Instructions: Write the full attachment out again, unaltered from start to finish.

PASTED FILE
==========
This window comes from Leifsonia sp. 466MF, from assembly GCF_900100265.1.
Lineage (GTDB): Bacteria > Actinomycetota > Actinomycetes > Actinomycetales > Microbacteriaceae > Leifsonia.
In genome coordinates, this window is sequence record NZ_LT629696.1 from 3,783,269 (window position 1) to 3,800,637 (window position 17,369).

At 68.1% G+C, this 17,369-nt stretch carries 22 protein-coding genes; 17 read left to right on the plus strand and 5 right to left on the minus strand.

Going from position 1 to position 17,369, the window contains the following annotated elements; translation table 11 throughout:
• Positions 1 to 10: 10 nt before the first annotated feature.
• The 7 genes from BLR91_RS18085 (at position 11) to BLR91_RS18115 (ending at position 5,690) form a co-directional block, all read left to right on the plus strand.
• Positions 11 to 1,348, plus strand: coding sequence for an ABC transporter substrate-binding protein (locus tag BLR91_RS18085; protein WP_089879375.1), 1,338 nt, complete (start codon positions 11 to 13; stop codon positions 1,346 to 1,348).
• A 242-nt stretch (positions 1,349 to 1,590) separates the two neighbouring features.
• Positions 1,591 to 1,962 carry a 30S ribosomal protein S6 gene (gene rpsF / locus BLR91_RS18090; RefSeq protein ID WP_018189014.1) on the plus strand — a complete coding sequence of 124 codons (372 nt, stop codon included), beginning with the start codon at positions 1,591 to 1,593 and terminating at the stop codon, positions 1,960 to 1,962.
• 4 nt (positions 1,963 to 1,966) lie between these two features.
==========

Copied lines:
This window comes from Leifsonia sp. 466MF, from assembly GCF_900100265.1.
Lineage (GTDB): Bacteria > Actinomycetota > Actinomycetes > Actinomycetales > Microbacteriaceae > Leifsonia.
In genome coordinates, this window is sequence record NZ_LT629696.1 from 3,783,269 (window position 1) to 3,800,637 (window position 17,369).

At 68.1% G+C, this 17,369-nt stretch carries 22 protein-coding genes; 17 read left to right on the plus strand and 5 right to left on the minus strand.

Going from position 1 to position 17,369, the window contains the following annotated elements; translation table 11 throughout:
• Positions 1 to 10: 10 nt before the first annotated feature.
• The 7 genes from BLR91_RS18085 (at position 11) to BLR91_RS18115 (ending at position 5,690) form a co-directional block, all read left to right on the plus strand.
• Positions 11 to 1,348, plus strand: coding sequence for an ABC transporter substrate-binding protein (locus tag BLR91_RS18085; protein WP_089879375.1), 1,338 nt, complete (start codon positions 11 to 13; stop codon positions 1,346 to 1,348).
• A 242-nt stretch (positions 1,349 to 1,590) separates the two neighbouring features.
• Positions 1,591 to 1,962 carry a 30S ribosomal protein S6 gene (gene rpsF / locus BLR91_RS18090; RefSeq protein ID WP_018189014.1) on the plus strand — a complete coding sequence of 124 codons (372 nt, stop codon included), beginning with the start codon at positions 1,591 to 1,593 and terminating at the stop codon, positions 1,960 to 1,962.
• 4 nt (positions 1,963 to 1,966) lie between these two features.